Syrian authorities are committing torture on a “massive scale” in government prisons including beatings, electric shocks, rape and psychological abuse that amount to crimes against humanity, Amnesty International said Thursday.
More than 17,700 people are estimated to have died in custody in Syria since the country’s conflict began in March 2011, an average of more than 300 each month, the watchdog said in a report.
Anyone seen as an opponent of the government is at risk of arbitrary detention, torture, enforced disappearance and death in custody, according to Amnesty.
It said the report was based on interviews with 65 torture survivors, mostly civilians, who described “appalling abuse and inhuman conditions” in intelligence agency detention centres and the Saydnaya Military Prison near Damascus.
Most described witnessing at least one, if not several, deaths in custody, Amnesty said.
Detainees are frequently subjected to a beating, known as a “welcome party”, after their arrival at a prison by guards using tools such as silicone bars or hoses.
“They had to break us; they treated us like animals. They wanted people to be as inhuman as possible,” according to a former detainee identified as Samer, who Amnesty said was arrested while transporting humanitarian supplies.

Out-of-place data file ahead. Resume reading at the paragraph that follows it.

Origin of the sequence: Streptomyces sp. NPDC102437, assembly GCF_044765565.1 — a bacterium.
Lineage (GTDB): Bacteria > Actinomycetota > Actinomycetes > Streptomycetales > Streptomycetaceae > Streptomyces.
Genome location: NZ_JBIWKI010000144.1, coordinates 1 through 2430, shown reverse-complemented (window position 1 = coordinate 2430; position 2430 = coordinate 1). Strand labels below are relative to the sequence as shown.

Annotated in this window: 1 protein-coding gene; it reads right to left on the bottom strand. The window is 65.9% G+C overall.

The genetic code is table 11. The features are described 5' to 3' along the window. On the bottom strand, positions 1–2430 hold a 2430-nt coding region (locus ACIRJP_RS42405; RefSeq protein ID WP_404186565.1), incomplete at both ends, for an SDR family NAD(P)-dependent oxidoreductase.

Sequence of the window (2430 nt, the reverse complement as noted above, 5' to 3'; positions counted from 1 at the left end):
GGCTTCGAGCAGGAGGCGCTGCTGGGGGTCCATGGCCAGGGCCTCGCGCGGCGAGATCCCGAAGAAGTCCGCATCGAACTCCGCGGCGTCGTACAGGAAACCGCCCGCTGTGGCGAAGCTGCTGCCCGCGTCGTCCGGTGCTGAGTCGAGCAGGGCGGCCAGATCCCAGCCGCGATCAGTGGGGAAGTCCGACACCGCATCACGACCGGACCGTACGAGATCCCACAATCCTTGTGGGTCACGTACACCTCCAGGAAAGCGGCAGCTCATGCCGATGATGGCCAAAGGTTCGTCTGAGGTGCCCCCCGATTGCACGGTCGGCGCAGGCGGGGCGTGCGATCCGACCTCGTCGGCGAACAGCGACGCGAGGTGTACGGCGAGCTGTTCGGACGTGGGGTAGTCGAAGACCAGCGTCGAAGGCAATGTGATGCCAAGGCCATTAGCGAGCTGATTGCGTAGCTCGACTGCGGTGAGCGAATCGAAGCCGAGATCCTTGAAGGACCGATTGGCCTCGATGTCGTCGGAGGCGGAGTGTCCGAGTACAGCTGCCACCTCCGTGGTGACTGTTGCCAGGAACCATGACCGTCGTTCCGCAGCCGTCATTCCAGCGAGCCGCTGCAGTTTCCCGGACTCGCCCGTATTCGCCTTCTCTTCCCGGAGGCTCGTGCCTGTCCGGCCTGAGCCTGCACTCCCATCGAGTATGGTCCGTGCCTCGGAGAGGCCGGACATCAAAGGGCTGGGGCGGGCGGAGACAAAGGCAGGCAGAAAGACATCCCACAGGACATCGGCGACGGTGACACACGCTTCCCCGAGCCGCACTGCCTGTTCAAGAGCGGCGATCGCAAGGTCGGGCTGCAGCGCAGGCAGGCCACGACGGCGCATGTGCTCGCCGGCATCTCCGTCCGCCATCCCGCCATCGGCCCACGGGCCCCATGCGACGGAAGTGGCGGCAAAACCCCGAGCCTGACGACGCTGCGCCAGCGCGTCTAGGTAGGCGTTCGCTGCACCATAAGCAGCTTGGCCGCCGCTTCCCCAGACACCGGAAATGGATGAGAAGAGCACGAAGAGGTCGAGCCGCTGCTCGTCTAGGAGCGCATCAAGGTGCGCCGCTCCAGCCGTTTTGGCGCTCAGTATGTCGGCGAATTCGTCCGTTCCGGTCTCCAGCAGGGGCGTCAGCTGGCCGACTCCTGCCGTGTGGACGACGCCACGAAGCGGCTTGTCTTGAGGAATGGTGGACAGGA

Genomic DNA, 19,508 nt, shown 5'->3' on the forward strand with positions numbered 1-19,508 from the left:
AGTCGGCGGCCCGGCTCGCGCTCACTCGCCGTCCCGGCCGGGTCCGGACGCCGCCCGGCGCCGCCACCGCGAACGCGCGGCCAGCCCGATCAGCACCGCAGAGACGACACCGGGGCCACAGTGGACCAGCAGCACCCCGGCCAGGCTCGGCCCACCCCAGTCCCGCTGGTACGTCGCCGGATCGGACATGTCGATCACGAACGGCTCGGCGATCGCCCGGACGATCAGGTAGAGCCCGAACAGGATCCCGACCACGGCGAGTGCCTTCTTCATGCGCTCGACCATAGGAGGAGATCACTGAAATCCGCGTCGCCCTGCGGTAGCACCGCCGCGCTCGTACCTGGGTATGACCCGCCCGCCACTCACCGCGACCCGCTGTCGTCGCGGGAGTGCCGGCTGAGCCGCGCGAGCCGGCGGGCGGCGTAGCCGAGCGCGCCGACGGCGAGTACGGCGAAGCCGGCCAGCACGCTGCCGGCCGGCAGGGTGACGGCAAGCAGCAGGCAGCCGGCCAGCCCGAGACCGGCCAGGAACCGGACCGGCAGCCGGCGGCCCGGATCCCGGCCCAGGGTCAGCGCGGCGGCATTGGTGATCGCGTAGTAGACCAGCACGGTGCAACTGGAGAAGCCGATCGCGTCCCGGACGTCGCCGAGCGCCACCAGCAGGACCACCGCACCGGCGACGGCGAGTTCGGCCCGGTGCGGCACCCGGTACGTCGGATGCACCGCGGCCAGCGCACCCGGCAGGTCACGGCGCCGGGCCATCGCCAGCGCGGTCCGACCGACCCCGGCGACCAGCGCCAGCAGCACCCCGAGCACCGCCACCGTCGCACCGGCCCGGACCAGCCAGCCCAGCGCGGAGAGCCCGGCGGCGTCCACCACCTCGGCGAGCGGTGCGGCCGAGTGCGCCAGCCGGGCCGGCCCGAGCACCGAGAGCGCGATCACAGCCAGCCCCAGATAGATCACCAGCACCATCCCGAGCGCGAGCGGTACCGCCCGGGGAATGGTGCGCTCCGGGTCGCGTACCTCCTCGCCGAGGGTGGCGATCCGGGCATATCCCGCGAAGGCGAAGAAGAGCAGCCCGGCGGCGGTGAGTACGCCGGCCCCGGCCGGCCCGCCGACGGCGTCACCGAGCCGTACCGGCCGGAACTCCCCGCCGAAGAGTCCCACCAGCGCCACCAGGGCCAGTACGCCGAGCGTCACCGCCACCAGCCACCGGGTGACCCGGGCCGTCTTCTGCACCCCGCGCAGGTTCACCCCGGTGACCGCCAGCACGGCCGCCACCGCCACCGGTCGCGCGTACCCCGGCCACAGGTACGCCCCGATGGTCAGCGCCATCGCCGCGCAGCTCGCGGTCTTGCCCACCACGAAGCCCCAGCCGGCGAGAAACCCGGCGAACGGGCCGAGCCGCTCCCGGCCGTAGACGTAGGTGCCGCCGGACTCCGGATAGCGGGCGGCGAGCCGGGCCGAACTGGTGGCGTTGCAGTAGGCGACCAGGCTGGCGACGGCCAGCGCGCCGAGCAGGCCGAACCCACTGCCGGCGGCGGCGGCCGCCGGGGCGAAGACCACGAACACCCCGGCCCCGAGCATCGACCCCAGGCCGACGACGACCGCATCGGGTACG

“I didn’t see anyone die but I saw the blood, it was like a river,” he said.
‘Getting rid of the weak’
Omar S, who was a 17-year-old high-school student at the time of his arrest in 2012 after taking part in demonstrations, said the detainees were asked upon their arrival if they were ill.
“It felt like the purpose was death, some form of natural selection — to get rid of the weak as soon as they arrive,” he said.
“They first asked my friend and he said, ‘Yes, I have breathing problems — I have asthma.’ They started beating him until he died, right there in front of me.”
The rights group said it had documented cases of rape and sexual violence against both men and women.
They include Said, a pro-democracy activist, who said that he was suspended by one hand while blindfolded.
“While I was hanging … they used an electroshock baton to hit my penis. Then they took the electroshock device and inserted it into my anus and switched it on. This was my first experience of rape. Then one of the guards asked for my face to be uncovered and I saw my father there. He had witnessed all of it.”
Access to food, water and sanitation facilities is often severely restricted in regime prisons and infestations of scabies and lice thrive along with diseases, according to the report.
Amnesty urged world powers, in particular Russia and the United States, to pressure the Syrian authorities and armed groups to end the use of torture and other ill-treatment.
“For decades, Syrian government forces have used torture as a means to crush their opponents,” said Amnesty’s Middle East and North Africa director Philip Luther.
“Today, it is being carried out as part of a systematic and widespread attack directed against anyone suspected of opposing the government in the civilian population and amounts to crimes against humanity. Those responsible for these heinous crimes must be brought to justice.”